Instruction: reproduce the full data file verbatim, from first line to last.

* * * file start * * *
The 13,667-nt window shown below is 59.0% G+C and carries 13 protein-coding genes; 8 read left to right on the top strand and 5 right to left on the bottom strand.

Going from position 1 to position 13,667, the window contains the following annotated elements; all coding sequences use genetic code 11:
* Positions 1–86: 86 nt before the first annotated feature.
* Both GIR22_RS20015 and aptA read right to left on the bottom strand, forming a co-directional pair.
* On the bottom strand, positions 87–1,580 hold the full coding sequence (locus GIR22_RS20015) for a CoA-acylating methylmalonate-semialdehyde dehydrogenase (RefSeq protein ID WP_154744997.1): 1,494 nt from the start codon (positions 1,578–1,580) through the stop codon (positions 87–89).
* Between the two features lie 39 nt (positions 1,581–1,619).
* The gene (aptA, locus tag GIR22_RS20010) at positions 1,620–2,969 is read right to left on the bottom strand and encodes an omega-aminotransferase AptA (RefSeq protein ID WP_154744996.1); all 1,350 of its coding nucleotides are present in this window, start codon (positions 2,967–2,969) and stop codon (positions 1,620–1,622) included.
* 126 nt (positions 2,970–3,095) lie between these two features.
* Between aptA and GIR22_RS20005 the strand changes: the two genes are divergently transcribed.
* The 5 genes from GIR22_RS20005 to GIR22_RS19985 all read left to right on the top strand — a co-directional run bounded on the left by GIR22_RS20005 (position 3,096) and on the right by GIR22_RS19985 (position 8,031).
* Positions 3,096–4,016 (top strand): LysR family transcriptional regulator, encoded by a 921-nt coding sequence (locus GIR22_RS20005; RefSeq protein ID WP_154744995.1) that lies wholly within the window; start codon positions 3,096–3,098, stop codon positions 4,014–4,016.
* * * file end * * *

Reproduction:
The 13,667-nt window shown below is 59.0% G+C and carries 13 protein-coding genes; 8 read left to right on the top strand and 5 right to left on the bottom strand.

Going from position 1 to position 13,667, the window contains the following annotated elements; all coding sequences use genetic code 11:
* Positions 1–86: 86 nt before the first annotated feature.
* Both GIR22_RS20015 and aptA read right to left on the bottom strand, forming a co-directional pair.
* On the bottom strand, positions 87–1,580 hold the full coding sequence (locus GIR22_RS20015) for a CoA-acylating methylmalonate-semialdehyde dehydrogenase (RefSeq protein ID WP_154744997.1): 1,494 nt from the start codon (positions 1,578–1,580) through the stop codon (positions 87–89).
* Between the two features lie 39 nt (positions 1,581–1,619).
* The gene (aptA, locus tag GIR22_RS20010) at positions 1,620–2,969 is read right to left on the bottom strand and encodes an omega-aminotransferase AptA (RefSeq protein ID WP_154744996.1); all 1,350 of its coding nucleotides are present in this window, start codon (positions 2,967–2,969) and stop codon (positions 1,620–1,622) included.
* 126 nt (positions 2,970–3,095) lie between these two features.
* Between aptA and GIR22_RS20005 the strand changes: the two genes are divergently transcribed.
* The 5 genes from GIR22_RS20005 to GIR22_RS19985 all read left to right on the top strand — a co-directional run bounded on the left by GIR22_RS20005 (position 3,096) and on the right by GIR22_RS19985 (position 8,031).
* Positions 3,096–4,016 (top strand): LysR family transcriptional regulator, encoded by a 921-nt coding sequence (locus GIR22_RS20005; RefSeq protein ID WP_154744995.1) that lies wholly within the window; start codon positions 3,096–3,098, stop codon positions 4,014–4,016.